This annual report takes a broad look at the issues and forces shaping the discussion around early-childhood education.  It examines how new academic demands and the push for accountability are changing the nature of early childhood education for school administrators, teachers, and children alike. (January 2015)


From Preschool to Prosperity - The Economic Payoff to Early Childhood Education
W.E. Upjohn Institute for Employment Research

This report shows that investment in high-quality early childhood education has several long-term benefits, including higher adult earnings for program participants. Introduction.  (2014)

The Economics of Early Childhood Investments
The White House

This report from the White House Council of Economic Advisers makes the case that investing in preschool education is absolutely worth it. Related story. Related story. (December 2014) 

Self-regulation intervention boosts school readiness of at-risk children, study shows
Oregon State University Study

An intervention that uses music and games to help preschoolers learn self-regulation skills is helping prepare at-risk children for kindergarten, a new study from Oregon State University shows. Related story. (November 2014)

Moving Beyond Screen Time - Redefining Developmentally Appropriate Technology Use in early Childhood Education
Rand Corporation

Screen time remains a hot-button issue, but classifying technology use guidelines to include active versus passive use, and how the technology is used, could help redefine traditional screen time guidelines as tech tools become increasingly integrated into early childhood education settings. Related story. (October 2014)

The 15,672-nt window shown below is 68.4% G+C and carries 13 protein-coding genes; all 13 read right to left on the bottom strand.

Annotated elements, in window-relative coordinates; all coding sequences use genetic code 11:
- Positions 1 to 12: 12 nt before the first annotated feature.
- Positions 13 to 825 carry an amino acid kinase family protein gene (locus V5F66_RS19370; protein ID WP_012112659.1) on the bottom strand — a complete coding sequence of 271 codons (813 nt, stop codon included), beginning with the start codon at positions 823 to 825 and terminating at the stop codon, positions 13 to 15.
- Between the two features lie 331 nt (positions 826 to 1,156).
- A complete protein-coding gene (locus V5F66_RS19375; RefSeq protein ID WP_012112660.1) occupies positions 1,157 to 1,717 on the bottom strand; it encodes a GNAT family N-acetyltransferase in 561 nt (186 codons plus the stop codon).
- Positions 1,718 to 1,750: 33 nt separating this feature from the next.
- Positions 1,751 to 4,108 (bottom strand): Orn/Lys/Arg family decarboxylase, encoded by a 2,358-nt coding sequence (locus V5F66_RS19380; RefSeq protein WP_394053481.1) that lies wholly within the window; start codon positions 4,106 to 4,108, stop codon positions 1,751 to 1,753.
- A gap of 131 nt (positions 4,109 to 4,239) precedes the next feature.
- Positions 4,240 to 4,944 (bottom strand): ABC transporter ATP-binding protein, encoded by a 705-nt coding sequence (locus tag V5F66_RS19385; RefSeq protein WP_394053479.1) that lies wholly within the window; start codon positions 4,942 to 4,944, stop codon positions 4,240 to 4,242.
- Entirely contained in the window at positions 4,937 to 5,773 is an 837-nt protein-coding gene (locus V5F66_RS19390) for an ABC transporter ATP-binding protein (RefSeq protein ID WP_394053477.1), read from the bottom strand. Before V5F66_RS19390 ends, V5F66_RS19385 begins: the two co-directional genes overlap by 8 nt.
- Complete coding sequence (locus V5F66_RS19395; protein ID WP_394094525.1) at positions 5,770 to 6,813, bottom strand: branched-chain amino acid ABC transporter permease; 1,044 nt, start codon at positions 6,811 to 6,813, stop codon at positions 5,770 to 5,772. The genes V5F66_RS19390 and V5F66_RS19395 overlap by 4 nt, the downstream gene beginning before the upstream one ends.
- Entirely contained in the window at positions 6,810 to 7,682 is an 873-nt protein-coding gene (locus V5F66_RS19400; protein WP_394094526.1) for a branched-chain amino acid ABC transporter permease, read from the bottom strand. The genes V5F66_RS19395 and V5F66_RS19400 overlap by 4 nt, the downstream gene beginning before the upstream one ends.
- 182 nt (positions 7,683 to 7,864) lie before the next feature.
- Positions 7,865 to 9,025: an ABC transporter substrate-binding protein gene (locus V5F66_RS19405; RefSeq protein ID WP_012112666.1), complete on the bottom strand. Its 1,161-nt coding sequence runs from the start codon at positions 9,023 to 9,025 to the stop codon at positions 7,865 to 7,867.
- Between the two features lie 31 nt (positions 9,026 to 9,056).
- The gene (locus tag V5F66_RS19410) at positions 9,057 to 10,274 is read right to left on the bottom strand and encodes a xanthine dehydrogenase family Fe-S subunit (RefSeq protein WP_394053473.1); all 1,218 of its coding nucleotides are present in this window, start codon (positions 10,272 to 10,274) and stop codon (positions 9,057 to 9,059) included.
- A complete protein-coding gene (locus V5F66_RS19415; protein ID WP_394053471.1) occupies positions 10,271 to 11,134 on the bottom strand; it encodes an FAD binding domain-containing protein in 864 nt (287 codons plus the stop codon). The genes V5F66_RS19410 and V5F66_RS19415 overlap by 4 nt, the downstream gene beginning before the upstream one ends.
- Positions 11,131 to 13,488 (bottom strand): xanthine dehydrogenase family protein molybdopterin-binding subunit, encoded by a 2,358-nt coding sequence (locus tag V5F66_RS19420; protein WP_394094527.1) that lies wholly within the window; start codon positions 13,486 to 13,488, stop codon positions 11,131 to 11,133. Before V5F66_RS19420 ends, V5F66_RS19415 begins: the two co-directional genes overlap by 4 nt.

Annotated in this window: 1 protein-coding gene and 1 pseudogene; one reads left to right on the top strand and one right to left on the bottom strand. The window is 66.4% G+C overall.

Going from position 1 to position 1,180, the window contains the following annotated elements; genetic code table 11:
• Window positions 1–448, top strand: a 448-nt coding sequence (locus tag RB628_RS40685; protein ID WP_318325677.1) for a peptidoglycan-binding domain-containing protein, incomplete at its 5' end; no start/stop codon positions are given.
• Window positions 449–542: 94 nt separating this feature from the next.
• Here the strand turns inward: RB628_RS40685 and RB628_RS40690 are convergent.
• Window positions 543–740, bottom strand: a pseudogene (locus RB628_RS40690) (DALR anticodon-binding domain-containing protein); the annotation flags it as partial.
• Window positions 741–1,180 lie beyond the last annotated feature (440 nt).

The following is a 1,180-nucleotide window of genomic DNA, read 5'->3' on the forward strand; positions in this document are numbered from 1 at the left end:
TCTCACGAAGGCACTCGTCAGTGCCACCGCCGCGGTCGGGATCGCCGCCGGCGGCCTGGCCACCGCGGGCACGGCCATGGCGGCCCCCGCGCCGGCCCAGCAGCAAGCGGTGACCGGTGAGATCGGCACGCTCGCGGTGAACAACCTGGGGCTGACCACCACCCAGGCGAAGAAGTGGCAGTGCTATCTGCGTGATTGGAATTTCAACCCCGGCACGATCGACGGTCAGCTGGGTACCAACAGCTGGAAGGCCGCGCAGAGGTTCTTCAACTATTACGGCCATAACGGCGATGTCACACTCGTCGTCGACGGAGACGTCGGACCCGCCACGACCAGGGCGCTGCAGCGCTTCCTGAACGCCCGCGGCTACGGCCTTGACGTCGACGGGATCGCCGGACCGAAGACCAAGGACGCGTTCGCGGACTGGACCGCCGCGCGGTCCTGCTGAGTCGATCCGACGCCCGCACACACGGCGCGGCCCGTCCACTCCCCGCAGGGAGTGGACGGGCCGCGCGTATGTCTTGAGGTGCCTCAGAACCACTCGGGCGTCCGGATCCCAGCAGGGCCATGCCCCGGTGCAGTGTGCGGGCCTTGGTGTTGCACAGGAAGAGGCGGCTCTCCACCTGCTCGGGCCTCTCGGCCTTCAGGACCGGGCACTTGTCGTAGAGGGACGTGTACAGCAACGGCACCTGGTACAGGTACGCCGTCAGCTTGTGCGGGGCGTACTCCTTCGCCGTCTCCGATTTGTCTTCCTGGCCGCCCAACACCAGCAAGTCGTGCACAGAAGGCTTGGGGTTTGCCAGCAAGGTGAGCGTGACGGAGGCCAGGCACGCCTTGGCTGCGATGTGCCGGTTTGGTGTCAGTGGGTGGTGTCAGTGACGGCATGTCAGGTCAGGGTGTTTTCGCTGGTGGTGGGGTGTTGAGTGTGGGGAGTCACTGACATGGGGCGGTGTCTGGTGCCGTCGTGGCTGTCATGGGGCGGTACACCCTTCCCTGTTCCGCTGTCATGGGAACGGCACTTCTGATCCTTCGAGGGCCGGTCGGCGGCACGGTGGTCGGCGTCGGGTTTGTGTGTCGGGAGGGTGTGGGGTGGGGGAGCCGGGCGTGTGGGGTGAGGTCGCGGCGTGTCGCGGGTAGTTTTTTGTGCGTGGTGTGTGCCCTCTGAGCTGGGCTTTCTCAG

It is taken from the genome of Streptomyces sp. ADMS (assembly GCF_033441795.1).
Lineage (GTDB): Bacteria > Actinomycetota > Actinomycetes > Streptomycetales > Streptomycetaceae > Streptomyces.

The Scarring Effects of Primary-Grade Retention? A Study of Cumulative Advantage in the Educational Career
Oxford Journals - Social Forces

The already muddy research on whether it’s better to hold back struggling students or promote them to the next grade just got muddier. This study is an empirically solid analysis that adds more weight to those who say retention — what education wonks call repeating a grade — is ultimately harmful. Related story. (October 2014)

The Effects of Poor Neonatal Health on Children's Cognitive Development
Institute for Policy Research - Northwestern University

This working paper makes use of a new data resource—merged birth and school records for all children born in Florida from 1992 to 2002—to study the effects of birth weight on cognitive development from kindergarten through schooling. Related story. (October 2014)

From Preschool to Prosperity: The Economic Payoff to Early Childhood Education
Timothy J. Bartik, Upjohn Institute

Bartik shows that investment in high-quality early childhood education has several long-term benefits, including higher adult earnings for program participants. (September 2014)

2014 Kids Count Data Book
The Annie E. Casey Foundation

This is an annual publication that assesses child well-being nationally and across the 50 states, as well as the District of Columbia and Puerto Rico. Georgia jumps one spot to 42nd! Georgia Family Connection Partnership press release. (July 2014)

The State of Preschool 2013
U.S. Department of Education

Forty states and the District of Columbia had state-supported preschool in 2012-13, serving 1.34 million children, according to this report. (May 2014)

Early Childhood Data System Survey
Early Childhood DATA Collaborative

The 2013 State of States’ Early Childhood Data Systems report is based on a survey of 50 states and the District of Columbia, assessing the coordination of their early childhood data systems. Press release. (February 2014)

Early Reading Proficiency in the United States
Annie E. Casey Foundation

Children who are proficient readers by the end of third grade are more likely to graduate from high school and to be economically successful in adulthood. Related article. (January 2014)